A kayaker is feared dead after gusts of up to 105mph (170km/h) from Storm Katie hit parts of Britain on Easter Monday. Winds and heavy rain brought disruption to rail, road, air and sea networks in England and Wales and tens of thousands of households have also been left without electricity.
Police in Surrey began a search operation for the unidentified man whose kayak capsized in the river Wey, which the Environment Agency warned on Sunday night was at risk of flooding. Officers were called to the scene around 1pm on Monday.
“We have a large number of officers out looking for this man alongside a number of fire crews. The man was spotted in the water by several members of the public and was clearly in difficulty due to the extremely strong current. We are doing everything we can to try and find him,” said Ch Insp Dave Mason.
London fire brigade said it had dealt with more than 110 incidents related to Storm Katie, including fallen trees and precarious scaffolding. In Greenwich, south-east London, a road was closed after a crane collapsed.
Southern Electric Power Distribution, which covers central southern England, said about 42,000 customers had lost power, including more than 28,000 in West Sussex. It said it had had to contend with average winds of 80mph, that it had more than 900 engineering, technical and support staff on duty and that it had restored power to 40,300 customers since Sunday night.
At 8am UK Power Networks, which covers the south-east and east of England, said 19,000 customers had lost electricity. A statement posted on its website just before 10am said it had “already remotely restored the majority of power supplies affected”.
A tree that fell during the storm lies across a car in Brighton Photograph: Glyn Kirk/AFP/Getty Images
On Monday the highest wind speed â€“ of 105mph â€“ was recorded on the exposed Isle of Wight, the Met Office said. It issued amber warnings for London and the south-east. Gusts reached 70-80mph along the south coast. While they were starting to die down later on Monday morning, winds of 60mph-70mph were recorded in East Anglia and they were still reaching 50mph-60mph on the south coast.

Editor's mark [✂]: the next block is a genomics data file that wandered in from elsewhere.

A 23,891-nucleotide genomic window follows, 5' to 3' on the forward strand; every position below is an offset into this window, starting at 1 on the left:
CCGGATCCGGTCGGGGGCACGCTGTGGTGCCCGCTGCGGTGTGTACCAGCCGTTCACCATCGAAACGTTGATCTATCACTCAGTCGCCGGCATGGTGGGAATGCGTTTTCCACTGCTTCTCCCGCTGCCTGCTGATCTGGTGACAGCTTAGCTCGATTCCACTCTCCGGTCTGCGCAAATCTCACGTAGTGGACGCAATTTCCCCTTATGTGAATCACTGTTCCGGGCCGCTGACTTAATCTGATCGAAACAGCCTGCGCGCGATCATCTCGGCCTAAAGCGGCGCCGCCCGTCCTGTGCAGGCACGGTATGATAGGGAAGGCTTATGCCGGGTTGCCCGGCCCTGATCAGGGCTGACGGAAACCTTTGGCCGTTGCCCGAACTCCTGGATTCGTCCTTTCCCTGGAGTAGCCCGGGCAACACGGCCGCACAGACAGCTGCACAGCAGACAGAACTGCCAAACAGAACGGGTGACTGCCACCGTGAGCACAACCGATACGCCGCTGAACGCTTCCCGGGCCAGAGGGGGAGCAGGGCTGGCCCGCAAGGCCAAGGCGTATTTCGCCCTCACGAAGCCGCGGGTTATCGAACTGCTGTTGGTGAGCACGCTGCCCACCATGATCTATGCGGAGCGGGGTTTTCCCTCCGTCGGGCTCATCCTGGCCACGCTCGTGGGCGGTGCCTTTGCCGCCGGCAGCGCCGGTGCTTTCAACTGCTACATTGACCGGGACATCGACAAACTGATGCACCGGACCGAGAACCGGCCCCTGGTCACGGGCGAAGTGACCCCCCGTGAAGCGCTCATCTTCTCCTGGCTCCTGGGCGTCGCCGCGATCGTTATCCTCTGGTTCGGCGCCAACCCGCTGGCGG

The Environment Agency issued 28 flood warnings, indicating that flooding is expected and immediate action required â€“ 18 of them in the south-east. Warnings were also in place in the Midlands, south-west and north-east of England. There were also 143 flood alerts, indicating possible flooding, mainly in the south-east, the south-west and Midlands.
Just after 6pm Heathrow airport said strong winds and heavy rainfall had led to the cancellation of 94 arrivals and departures, and the diversion of 20 flights to other airports.
The Port of Dover briefly suspended shipping and a number of trains were delayed, cancelled or replaced by buses because of obstructions on the line or flooding.
Four flights scheduled to land at Gatwick’s north terminal between 2am and 2.55am were listed as diverted on the airport’s website.
Scaffolding that collapsed in Woodley, Reading Photograph: @Footballparky/PA
Highways England issued a severe weather alert for the south-west, south-east and eastern regions, warning drivers of high-sided vehicles, caravans, motorbikes and other vulnerable vehicles to take extra care when travelling due to the increased risk of vehicles being blown over.
The Dartford river crossing and M48 Severn bridge were closed on Sunday night because of strong winds.
Those travelling back from breaks across the country were advised to be careful on the roads and if possible to delay their journeys until Monday afternoon.
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Heavy rain forced the closure of the M6 northbound between junctions 13 and 14 on Monday morning, as well as the sliproad to junction 2 of the M56 leading towards the M60 Manchester ring road.
In South Yorkshire trains were delayed between Sheffield and Kiveton Bridge because of flooding on the track. All trains between Crewe and Manchester Piccadilly were cancelled owing to track damage at Crewe station, with trains terminating instead at Alderley Edge and Sandbach.
Met Office meteorologist Mark Wilson said: “By the early part of the afternoon [Storm Katie] should have moved its way into the North Sea with lighter winds and much more in the way of sunshine [in its stead]. Tomorrow will not be much warmer but much calmer and it will remain so throughout the rest of the week.”
Northern Ireland and Scotland were expected to be largely unaffected, with a much quieter and bright, if showery, Easter Monday in store.